Avoid Aged Foods for Fewer Headaches
An estimated ten to 15 percent of the population suffers from repeated migraines, while as many as 40 percent of people regularly get headaches. Headaches can be triggered by a range of factors, from lack of sleep to a change in the weather or stress, and everyone’s triggers are different.
Can foods cause headaches? Unfortunately the biological links between food and headache aren't fully understood. Some believe there may be a chemical reaction that leads to some headaches, while others think foods could trigger a vascular response involving nerves and blood vessels. One thing to keep in mind, we’re all individual and a trigger for one may be completely different for another.
The Wall Street Journal recently reported that, more than fifty percent of migraine sufferers change their diet or avoid specific foods, according to an analysis of studies on headache triggers published last year in the Handbook of Clinical Neurology. As many as one-third of people who regularly get common headaches have reported a link between eating and drinking and headache.
According to WebMD, certain foods and drinks, or components they contain, can trigger migraines. One well-accepted migraine trigger is tyramine. Tyramine is a substance found naturally in some foods. It is an intermediate in the conversion of tyrosine, an amino acid present in many proteins, to epinephrine (a hormone produced by the adrenals). The National Headache Foundation suggests headache sufferers try to limit their intake of tyramine to see if headache patterns change and if symptoms subside.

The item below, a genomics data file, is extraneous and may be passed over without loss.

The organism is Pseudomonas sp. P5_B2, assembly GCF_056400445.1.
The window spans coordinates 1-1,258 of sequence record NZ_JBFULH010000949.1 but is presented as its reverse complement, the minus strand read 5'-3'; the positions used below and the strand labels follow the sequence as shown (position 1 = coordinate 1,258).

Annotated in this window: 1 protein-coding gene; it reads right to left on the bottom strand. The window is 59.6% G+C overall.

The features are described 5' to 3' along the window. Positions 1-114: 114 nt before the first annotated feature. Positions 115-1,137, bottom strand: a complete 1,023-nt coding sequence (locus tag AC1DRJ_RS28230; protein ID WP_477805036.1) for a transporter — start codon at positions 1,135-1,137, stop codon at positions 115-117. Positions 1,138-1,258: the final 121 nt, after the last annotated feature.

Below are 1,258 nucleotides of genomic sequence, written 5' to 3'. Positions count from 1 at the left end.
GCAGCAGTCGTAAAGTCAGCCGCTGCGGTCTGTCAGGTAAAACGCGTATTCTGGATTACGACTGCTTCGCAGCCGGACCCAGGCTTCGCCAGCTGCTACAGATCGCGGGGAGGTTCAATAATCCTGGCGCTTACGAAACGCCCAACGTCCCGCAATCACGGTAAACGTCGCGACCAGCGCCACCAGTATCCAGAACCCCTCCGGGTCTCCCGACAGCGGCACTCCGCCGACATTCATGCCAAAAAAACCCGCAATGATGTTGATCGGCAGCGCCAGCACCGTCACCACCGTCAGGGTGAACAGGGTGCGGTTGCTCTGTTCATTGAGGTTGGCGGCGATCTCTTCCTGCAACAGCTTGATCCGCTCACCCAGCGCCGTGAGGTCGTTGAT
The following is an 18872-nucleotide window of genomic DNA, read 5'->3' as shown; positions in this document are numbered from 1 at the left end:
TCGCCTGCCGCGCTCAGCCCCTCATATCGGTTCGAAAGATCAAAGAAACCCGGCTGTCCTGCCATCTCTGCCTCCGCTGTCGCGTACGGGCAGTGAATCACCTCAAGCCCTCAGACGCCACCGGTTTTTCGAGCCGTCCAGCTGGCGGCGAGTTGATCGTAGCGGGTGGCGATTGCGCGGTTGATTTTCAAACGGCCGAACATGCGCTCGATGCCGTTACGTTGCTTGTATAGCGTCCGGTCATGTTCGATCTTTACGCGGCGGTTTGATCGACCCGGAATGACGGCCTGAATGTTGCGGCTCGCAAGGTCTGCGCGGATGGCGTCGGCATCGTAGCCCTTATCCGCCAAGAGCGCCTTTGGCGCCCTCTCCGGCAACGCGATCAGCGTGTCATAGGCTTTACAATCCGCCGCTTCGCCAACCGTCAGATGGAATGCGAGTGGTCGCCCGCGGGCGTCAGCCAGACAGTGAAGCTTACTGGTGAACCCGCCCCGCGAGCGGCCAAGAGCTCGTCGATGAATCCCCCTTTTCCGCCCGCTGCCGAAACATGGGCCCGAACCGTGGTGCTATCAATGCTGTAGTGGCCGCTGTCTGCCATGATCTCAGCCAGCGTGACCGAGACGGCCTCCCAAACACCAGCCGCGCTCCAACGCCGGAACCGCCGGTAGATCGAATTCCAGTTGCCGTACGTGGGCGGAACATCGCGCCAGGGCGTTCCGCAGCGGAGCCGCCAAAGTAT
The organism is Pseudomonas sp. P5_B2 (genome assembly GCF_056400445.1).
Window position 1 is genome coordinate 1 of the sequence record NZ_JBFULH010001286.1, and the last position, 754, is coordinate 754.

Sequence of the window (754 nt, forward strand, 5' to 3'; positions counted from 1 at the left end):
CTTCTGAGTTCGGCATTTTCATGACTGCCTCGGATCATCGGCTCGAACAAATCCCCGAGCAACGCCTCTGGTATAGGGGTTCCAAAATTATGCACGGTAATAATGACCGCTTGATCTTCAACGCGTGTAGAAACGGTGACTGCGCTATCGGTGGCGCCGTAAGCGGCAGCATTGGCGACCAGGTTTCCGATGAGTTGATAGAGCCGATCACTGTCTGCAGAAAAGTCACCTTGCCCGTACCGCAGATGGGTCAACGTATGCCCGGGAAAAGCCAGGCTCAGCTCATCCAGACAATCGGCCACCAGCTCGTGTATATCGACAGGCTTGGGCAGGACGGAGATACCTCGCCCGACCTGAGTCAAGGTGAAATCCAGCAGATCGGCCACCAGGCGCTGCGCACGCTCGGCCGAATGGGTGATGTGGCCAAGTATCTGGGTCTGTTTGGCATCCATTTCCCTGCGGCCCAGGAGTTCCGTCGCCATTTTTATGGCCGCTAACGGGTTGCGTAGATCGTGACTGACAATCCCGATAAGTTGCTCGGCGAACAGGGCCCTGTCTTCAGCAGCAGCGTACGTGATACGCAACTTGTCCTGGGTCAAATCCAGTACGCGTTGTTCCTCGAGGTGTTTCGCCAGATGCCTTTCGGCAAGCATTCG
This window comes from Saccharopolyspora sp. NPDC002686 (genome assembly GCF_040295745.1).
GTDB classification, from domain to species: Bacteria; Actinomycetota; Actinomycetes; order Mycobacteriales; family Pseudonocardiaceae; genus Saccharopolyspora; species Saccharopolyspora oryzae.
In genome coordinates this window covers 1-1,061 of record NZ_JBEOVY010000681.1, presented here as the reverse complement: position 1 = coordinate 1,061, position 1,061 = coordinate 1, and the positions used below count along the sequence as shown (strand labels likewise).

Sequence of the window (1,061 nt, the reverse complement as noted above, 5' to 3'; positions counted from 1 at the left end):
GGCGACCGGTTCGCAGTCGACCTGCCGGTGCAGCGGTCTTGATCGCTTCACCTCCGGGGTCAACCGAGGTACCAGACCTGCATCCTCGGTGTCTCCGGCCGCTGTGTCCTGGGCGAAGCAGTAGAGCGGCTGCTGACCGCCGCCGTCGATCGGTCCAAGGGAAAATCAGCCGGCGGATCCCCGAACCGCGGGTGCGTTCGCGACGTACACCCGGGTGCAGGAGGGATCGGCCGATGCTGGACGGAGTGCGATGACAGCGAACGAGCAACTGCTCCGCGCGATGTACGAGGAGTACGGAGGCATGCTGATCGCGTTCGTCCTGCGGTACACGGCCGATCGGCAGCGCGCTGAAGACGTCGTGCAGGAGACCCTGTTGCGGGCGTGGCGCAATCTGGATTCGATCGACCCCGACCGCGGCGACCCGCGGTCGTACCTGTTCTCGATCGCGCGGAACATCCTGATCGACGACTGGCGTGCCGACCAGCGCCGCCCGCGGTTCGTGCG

Tyramine can be found in aged and fermented foods like: aged chicken liver, aged cheese, beer on tap, meats that have been fermented or air-dried, such as summer sausage and pepperoni, red wine, sherry, burgundy, vermouth, sauerkraut and soy sauce. Other foods that may contain tyramine include: sauces containing fish or shrimp, miso soup and yeast extract.
Tyramine's connection to headaches was realized with the advent of a class of antidepressants, known by as MAOIs. The drugs block an enzyme that breaks down excess tyramine, which can boost blood pressure and cause headaches and nausea when it accumulates in the body.
If you suffer from migraines or headaches it may be worth cutting out tyramine rich foods from your diet. As always speak with your health care practitioner before making any changes to your diet.